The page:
• use the `longToWide()` function to make a wide-form version of the `driving.2` data frame that you created in 2.5.1. Save the results to `driving.3`

## Solution 2.5.2

``````driving.3 <- longToWide(
data = driving.2,
formula = rt + errors ~ time
)
driving.3``````
``````##      id gender age distractor peak.hour rt_time1 errors_time1 rt_time2
## 1   s.1   male  19      radio       yes      346            7      636
## 2   s.2 female  42    toddler        no      424           15      787
## 3   s.3   male  27       none        no      415           10      580
## 4   s.4 female  22      radio       yes      266            5      459
## 5   s.5 female  33       none        no      302            4      513
## 6   s.6 female  35    toddler       yes      423           15      767
## 7   s.7 female  24       none        no      374            7      651
## 8   s.8   male  29       none       yes      241            4      281
## 9   s.9 female  22      radio        no      370           12      558
## 10 s.10 female  32    toddler        no      463           14      700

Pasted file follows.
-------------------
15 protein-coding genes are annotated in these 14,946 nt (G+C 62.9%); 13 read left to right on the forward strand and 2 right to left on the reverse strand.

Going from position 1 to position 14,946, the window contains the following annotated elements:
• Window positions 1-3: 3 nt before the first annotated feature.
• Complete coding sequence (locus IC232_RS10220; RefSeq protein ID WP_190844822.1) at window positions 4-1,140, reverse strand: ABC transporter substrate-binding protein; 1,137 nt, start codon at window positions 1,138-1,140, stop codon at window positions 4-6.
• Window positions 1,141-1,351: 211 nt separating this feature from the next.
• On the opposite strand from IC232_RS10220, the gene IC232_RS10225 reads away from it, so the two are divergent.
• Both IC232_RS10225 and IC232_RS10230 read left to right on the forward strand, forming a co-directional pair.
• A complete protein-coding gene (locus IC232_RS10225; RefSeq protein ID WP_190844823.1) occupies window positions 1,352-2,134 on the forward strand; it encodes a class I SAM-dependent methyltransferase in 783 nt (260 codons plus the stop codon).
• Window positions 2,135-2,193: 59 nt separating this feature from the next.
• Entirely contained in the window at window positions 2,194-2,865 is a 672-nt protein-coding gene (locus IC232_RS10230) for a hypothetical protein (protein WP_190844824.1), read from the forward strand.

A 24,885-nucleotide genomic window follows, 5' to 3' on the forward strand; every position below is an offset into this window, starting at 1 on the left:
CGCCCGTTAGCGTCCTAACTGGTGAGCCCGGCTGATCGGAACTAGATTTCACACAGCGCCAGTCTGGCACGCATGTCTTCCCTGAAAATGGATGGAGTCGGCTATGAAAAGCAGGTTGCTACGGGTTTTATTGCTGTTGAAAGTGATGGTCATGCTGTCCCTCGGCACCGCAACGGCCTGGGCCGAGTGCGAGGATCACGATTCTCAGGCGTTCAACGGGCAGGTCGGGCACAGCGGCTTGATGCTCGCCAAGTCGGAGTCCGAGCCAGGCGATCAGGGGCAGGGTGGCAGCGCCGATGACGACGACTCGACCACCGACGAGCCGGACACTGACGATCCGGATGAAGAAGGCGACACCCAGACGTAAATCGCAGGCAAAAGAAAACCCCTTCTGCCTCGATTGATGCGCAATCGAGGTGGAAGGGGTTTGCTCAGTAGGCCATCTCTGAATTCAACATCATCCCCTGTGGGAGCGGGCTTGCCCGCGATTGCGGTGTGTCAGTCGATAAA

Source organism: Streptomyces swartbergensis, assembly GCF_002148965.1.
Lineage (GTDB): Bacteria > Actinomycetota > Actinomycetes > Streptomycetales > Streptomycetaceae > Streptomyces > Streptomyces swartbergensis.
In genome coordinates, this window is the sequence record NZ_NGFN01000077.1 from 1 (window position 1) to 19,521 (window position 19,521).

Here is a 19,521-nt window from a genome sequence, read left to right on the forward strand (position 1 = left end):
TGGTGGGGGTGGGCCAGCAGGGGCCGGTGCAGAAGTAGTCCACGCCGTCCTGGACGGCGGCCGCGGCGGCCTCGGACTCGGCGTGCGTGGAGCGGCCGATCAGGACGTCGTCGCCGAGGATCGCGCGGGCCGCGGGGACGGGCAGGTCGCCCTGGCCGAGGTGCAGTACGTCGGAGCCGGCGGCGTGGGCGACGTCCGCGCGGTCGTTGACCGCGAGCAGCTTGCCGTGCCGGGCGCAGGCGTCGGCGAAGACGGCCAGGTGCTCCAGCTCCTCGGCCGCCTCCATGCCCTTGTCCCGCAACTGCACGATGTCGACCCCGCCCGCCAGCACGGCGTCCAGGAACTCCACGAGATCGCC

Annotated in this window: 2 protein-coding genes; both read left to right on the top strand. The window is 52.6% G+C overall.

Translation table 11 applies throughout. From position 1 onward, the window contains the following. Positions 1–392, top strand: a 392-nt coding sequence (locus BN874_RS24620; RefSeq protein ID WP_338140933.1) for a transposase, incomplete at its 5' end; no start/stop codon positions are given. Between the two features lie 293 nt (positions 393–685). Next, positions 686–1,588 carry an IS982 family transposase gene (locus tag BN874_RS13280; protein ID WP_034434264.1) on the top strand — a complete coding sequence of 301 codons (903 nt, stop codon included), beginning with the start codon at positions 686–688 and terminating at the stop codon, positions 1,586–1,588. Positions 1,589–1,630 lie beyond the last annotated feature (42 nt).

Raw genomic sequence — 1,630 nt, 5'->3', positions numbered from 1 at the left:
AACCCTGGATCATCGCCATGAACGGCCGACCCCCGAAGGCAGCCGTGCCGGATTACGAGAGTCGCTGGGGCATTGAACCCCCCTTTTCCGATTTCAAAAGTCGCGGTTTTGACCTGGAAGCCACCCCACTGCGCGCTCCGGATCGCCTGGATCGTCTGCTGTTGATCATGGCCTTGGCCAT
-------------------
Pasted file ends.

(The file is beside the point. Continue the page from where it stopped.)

## 11 s.11 female  36    toddler       yes      453           18      718
## 12 s.12   male  37    toddler        no      463           19      634
## 13 s.13 female  31      radio        no      346            9      506
## 14 s.14   male  15      radio        no      308           13      414
## 15 s.15 female  31      radio       yes      322            3      401
## 16 s.16 female  30       none       yes      459            6      596
## 17 s.17 female  35    toddler       yes      404           14      482
##    errors_time2
## 1             7
## 2            16
## 3             7
## 4             1
## 5             9
## 6            12
## 7            10
## 8             0
## 9            13
## 10            4
## 11            6
## 12           19
## 13            4
## 14           10
## 15            0
## 16            0
## 17           14``````

## Exercise 2.5.3: Cutting a continuous variable into categories